Abstract: As inpatient care has grown in complexity and front-line clinicians (FLCs) must create and update a larger volume of information, inefficient and fragmented documentation systems put hospitalized patients at risk of harm from communication errors. In addition to writing and updating admission notes, progress notes, and discharge summaries, FLCs must also update plans of care and problem lists in their handoffs – often independently. Further, the information therein is generally locked in free-text, which cannot be easily reused for clinical decision support. With this duplicative workflow, FLCs struggle to maintain high quality notes and handoffs, and discrepancies between information documented between the two are known to occur. Problem-oriented documentation tools from electronic health record vendors have begun to address these issues by mandating coded problem names and allowing users to specify a block of information as historical. However, these tools lack the granularity required to optimize task management and handoffs. In this didactic panel, we will review the successes and failures of structured and flexible documentation systems, describe strengths and weaknesses of a vendor approach to problem-oriented documentation, and discuss novel models that organize clinical reasoning documentation into discrete elements that can be reused to improve clinical workflow.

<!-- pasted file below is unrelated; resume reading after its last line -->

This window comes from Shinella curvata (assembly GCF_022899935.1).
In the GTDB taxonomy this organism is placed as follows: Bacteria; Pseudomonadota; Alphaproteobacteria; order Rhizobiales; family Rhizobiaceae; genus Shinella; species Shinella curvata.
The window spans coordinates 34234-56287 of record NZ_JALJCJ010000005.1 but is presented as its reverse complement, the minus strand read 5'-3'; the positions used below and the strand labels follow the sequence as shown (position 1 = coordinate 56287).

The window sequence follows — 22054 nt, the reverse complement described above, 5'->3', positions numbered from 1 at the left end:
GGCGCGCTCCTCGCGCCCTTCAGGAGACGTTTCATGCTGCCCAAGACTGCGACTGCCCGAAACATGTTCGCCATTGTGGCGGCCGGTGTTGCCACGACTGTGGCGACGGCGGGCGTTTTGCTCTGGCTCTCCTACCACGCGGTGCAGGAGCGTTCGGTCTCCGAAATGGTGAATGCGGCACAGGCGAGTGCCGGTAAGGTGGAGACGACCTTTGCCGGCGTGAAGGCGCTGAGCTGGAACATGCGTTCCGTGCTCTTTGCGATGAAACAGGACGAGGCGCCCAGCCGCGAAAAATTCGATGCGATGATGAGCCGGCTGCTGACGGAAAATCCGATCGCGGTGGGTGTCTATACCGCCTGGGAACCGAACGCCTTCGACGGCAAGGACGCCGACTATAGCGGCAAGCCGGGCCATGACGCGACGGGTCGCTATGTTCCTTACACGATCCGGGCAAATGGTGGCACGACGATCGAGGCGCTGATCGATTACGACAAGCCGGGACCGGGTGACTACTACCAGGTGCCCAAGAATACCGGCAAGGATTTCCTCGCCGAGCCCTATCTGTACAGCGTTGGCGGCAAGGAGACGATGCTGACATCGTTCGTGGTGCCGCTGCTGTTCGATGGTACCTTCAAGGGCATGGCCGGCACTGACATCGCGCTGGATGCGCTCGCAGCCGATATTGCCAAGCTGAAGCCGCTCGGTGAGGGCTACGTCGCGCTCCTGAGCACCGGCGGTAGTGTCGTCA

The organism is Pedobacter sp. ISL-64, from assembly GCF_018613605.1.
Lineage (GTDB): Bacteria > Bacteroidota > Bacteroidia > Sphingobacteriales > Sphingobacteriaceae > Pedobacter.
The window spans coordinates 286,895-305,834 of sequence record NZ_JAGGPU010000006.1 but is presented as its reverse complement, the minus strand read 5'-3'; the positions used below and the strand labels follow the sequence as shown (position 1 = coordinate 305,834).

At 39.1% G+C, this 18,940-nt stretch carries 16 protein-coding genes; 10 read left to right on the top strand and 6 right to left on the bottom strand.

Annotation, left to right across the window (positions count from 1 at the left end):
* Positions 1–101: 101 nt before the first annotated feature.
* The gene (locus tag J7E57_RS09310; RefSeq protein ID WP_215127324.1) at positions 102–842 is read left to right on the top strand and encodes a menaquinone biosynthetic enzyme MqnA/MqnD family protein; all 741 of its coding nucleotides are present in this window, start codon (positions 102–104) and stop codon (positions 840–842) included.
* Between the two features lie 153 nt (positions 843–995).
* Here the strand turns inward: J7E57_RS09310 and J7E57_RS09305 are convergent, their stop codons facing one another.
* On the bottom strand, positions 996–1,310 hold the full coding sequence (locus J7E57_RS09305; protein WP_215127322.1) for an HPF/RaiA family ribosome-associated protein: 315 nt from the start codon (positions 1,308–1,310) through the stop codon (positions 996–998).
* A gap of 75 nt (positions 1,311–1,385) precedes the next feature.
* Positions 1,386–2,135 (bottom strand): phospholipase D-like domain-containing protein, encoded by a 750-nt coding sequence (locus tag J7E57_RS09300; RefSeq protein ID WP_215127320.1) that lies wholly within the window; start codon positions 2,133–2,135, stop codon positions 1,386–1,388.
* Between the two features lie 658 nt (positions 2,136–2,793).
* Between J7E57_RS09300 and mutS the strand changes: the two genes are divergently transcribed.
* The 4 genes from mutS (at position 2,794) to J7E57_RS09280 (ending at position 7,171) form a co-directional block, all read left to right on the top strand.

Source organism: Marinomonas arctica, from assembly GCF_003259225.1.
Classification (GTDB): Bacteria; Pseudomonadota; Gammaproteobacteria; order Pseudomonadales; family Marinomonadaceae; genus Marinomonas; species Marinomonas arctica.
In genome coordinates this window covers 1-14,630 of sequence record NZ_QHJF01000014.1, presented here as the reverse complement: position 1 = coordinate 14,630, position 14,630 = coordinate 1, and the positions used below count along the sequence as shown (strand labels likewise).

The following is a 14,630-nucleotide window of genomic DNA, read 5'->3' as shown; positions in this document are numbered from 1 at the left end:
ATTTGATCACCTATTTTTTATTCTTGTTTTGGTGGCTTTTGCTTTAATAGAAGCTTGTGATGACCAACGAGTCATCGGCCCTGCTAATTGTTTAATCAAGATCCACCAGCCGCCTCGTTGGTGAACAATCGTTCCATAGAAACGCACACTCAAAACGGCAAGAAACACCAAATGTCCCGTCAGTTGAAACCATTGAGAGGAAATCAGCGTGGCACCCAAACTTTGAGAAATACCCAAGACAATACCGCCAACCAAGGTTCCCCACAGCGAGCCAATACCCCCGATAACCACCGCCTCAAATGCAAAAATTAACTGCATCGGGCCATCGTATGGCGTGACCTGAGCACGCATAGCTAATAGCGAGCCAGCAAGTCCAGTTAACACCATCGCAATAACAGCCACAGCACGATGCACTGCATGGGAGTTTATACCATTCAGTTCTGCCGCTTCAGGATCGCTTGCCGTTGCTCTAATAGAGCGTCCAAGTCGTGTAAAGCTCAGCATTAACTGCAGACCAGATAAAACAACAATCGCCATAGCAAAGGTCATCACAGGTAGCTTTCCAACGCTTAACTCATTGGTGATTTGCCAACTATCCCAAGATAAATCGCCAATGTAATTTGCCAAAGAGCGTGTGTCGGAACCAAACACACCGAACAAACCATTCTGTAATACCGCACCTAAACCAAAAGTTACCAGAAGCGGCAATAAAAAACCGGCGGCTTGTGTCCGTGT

Learning Objective 1: Understand how the inpatient care plan is distributed across multiple documents and how data can be re-used to improve workflow and avoid inconsistencies.

Learning Objective 2: Review the successes and failures of structured and flexible documentation systems.

Learning Objective 3: Describe the strengths and shortcomings of vendor-based tools to address these problems.

Learning Objective 4: Discuss new approaches to documentation that structure impressions and plans into a data model that can be filtered into workflow tools optimized for provider role and context.


Mark Mai (Presenter)
Children's Hospital of Philadelphia

Kai Zheng (Presenter)
University of California, Irvine

Eric Shelov (Presenter)
Children's Hospital of Philadelphia

Subha Airan-Javia (Presenter)
University of Pennsylvania Health System

Evan Orenstein (Presenter)
Children's Hospital of Philadelphia

Presentation Materials: